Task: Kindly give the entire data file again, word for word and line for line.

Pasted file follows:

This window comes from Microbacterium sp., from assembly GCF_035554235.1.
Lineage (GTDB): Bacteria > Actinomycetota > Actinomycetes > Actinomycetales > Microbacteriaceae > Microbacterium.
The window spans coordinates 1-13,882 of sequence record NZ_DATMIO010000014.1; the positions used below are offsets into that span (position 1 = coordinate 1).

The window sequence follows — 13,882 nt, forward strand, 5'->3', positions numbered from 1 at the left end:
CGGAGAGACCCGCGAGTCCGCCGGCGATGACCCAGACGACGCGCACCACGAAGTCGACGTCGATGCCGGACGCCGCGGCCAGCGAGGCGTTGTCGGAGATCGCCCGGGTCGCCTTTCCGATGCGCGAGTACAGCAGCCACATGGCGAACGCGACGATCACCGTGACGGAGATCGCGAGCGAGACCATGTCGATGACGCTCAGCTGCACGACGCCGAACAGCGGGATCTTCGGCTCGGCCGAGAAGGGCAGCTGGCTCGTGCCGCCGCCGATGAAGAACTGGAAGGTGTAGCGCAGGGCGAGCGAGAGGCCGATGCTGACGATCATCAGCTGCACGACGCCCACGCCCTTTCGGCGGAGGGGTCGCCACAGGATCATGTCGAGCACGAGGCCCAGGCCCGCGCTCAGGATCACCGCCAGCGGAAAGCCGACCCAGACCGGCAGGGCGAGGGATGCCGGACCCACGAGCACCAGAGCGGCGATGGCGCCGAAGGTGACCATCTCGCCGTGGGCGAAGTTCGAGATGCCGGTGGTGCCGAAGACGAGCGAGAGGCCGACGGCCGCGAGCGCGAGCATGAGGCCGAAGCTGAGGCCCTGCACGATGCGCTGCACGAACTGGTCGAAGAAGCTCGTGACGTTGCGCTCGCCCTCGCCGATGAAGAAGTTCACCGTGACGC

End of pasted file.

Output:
This window comes from Microbacterium sp., from assembly GCF_035554235.1.
Lineage (GTDB): Bacteria > Actinomycetota > Actinomycetes > Actinomycetales > Microbacteriaceae > Microbacterium.
The window spans coordinates 1-13,882 of sequence record NZ_DATMIO010000014.1; the positions used below are offsets into that span (position 1 = coordinate 1).

The window sequence follows — 13,882 nt, forward strand, 5'->3', positions numbered from 1 at the left end:
CGGAGAGACCCGCGAGTCCGCCGGCGATGACCCAGACGACGCGCACCACGAAGTCGACGTCGATGCCGGACGCCGCGGCCAGCGAGGCGTTGTCGGAGATCGCCCGGGTCGCCTTTCCGATGCGCGAGTACAGCAGCCACATGGCGAACGCGACGATCACCGTGACGGAGATCGCGAGCGAGACCATGTCGATGACGCTCAGCTGCACGACGCCGAACAGCGGGATCTTCGGCTCGGCCGAGAAGGGCAGCTGGCTCGTGCCGCCGCCGATGAAGAACTGGAAGGTGTAGCGCAGGGCGAGCGAGAGGCCGATGCTGACGATCATCAGCTGCACGACGCCCACGCCCTTTCGGCGGAGGGGTCGCCACAGGATCATGTCGAGCACGAGGCCCAGGCCCGCGCTCAGGATCACCGCCAGCGGAAAGCCGACCCAGACCGGCAGGGCGAGGGATGCCGGACCCACGAGCACCAGAGCGGCGATGGCGCCGAAGGTGACCATCTCGCCGTGGGCGAAGTTCGAGATGCCGGTGGTGCCGAAGACGAGCGAGAGGCCGACGGCCGCGAGCGCGAGCATGAGGCCGAAGCTGAGGCCCTGCACGATGCGCTGCACGAACTGGTCGAAGAAGCTCGTGACGTTGCGCTCGCCCTCGCCGATGAAGAAGTTCACCGTGACGC